The memories and symbolic meanings of maroonage remain potently powerful in New Orleans to this day. Perhaps the most vibrant illustration are the city’s infamous Mardi Gras Indian societies: secretive “tribes” of black New Orleanians whose ceremonies honor encounters between escaped slaves and Native Americans in Louisiana’s swamps. Analogous traditions can be found throughout the Afro-Caribbean, and date at least to the dance, song, and ceremonial processions of eighteenth-century enslaved Africans. New Orleans’ Mardi Gras Indians are particularly renowned for their massive costumes, or “suits,” handmade from thousands of feathers and beads. Intricate beadwork patches, handsewn by the wearer over the course of a year, display symbols, stories, and celebrations of black and Native American resistance against white hegemony.
In 2016, Mardi Gras Indian Big Chief Demond Melancon, leader of the Young Seminole Hunters, honored Bras Coupé with his suit. Melancon’s Bras Coupé suit has been displayed throughout the world – most recently, at London’s Victoria and Albert Museum during the 2019 London Design Festival. You can watch videos of Mardi Indian performances here and here. You can learn more about Melancon’s work, and see images of his suits, here, here, and here.
“Indian Kids Can’t Write Sonnets”: Re-membering the Poetry of Henry Tinhorn from the Intermountain Indian School
Mike Taylor and Terence Wride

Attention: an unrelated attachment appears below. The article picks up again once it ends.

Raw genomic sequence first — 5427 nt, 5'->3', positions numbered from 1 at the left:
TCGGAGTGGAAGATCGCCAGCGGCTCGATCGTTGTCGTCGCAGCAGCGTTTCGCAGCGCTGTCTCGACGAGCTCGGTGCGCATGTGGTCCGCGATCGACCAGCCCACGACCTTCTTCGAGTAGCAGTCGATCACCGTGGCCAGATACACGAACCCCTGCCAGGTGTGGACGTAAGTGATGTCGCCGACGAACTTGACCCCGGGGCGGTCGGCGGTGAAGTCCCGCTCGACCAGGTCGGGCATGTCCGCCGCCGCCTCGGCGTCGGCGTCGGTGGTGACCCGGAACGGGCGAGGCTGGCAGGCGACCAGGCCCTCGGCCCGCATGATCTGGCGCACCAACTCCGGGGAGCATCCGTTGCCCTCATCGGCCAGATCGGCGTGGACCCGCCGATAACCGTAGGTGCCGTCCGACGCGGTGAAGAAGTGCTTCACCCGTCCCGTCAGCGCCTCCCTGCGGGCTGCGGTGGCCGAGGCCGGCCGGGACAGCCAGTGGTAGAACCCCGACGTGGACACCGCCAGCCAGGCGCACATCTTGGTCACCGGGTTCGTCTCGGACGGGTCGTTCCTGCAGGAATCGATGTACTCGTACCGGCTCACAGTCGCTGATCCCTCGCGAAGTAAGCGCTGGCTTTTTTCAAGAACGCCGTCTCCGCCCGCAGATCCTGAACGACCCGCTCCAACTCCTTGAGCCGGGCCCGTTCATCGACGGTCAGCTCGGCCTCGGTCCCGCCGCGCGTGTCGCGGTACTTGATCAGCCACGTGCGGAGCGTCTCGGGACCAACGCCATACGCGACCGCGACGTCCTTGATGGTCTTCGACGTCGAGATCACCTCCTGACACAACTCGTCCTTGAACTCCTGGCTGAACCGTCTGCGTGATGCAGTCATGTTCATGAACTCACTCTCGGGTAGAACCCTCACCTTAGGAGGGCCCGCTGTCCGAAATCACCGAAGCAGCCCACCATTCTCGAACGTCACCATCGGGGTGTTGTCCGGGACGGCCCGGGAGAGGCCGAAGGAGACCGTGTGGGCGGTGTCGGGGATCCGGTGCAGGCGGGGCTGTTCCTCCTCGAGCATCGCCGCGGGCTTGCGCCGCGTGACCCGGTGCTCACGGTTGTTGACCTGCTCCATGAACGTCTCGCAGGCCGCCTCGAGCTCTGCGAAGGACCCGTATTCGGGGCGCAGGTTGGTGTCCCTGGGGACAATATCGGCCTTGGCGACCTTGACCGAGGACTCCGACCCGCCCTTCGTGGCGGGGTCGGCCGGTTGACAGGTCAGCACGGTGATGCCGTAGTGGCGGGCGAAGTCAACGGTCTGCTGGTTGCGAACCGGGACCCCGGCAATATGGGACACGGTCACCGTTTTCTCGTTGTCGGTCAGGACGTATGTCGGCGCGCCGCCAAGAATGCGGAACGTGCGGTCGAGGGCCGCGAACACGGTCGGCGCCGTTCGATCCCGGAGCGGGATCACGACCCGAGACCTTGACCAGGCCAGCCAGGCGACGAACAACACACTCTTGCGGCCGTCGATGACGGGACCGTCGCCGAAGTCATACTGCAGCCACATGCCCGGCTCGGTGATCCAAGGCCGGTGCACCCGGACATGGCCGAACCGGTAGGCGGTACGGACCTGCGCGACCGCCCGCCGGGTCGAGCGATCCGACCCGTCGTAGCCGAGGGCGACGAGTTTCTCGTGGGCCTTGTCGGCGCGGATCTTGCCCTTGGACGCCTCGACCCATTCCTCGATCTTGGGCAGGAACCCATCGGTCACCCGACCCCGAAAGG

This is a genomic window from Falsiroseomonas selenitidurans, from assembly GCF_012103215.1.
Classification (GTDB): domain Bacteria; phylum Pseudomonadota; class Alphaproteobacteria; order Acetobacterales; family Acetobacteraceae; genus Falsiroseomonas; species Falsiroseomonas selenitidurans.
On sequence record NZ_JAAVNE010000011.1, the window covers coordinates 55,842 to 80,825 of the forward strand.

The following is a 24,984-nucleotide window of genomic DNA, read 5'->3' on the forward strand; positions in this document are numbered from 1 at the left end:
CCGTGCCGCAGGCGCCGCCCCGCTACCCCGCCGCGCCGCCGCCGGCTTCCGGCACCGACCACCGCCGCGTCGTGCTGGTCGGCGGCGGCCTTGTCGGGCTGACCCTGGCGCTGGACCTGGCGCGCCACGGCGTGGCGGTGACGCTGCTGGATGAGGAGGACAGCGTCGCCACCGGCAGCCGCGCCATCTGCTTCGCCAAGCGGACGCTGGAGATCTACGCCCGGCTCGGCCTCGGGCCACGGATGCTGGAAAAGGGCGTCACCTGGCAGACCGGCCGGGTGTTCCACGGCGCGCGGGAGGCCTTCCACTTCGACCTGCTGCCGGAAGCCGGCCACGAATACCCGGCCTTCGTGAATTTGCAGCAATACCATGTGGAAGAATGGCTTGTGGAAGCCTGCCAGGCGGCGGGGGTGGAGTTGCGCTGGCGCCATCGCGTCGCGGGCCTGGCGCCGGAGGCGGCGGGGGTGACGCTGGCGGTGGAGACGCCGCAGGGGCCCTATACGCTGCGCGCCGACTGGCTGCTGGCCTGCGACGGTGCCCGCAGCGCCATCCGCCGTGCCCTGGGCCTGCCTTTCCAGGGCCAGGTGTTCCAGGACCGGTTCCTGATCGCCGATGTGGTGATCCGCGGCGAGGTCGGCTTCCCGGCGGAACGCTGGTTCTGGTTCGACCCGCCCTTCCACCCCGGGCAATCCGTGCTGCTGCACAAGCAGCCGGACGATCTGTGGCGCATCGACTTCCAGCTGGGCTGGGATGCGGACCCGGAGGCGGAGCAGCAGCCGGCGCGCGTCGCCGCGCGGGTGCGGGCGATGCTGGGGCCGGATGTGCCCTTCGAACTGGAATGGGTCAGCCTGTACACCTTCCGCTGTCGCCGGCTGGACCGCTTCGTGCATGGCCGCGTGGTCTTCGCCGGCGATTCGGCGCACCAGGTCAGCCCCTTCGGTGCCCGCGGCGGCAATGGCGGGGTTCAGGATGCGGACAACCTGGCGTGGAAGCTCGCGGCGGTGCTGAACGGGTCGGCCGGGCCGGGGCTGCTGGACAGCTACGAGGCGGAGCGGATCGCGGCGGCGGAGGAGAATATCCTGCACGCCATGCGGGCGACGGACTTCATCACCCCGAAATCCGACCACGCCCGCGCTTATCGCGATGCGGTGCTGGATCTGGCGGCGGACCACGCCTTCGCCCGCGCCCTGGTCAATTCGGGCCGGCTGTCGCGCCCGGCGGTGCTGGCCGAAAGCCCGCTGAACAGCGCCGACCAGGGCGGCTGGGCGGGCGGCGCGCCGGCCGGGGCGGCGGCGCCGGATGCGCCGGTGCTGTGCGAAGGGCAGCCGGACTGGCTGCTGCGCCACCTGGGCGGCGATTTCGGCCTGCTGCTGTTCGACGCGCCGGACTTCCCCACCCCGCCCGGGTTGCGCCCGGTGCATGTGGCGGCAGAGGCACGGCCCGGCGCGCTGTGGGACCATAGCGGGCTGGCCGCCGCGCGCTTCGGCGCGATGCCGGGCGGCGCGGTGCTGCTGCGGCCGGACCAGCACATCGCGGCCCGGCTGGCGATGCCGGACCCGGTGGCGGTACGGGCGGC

In January 1950 five hundred Navajo youth were taken to Brigham City, Utah, to enroll at the Intermountain Indian School—historically the largest off-reservation Bureau of Indian Affairs boarding school. Alongside the school’s language and vocational training programs that ran similarly to other federal Indian boarding schools throughout the nineteenth- and twentieth-century United States, Intermountain maintained a comparably robust and unfiltered language arts program; students published an annual yearbook, a monthly newspaper, a literary journal, and a number of collections of student poetry, stories, and other writings. However, such boarding-school literature—including that of the thousands of student writers throughout the history of American Indian boarding schools—has remained largely absent from larger discussions of Indigenous cultural and literary studies. This essay turns to the 1970 poetry collection of Henry Tinhorn, a seventeen-year-old Diné (Navajo) student at Intermountain, in order to (re)connect his recovered writings to ongoing traditions and histories of Diné and broader Indigenous literature and literacy. In addition to recovering Tinhorn’s poetry as an assertion of the need to read boarding-school student writings as works of autonomously important Indigenous literature, this essay explores the possibilities of returning such archived creativity home to surviving Intermountain students, families, and community members of the Navajo Nation. It also addresses what such returning might engender within future community-specific, field-specific, and broader boarding school discourse and community resurgence.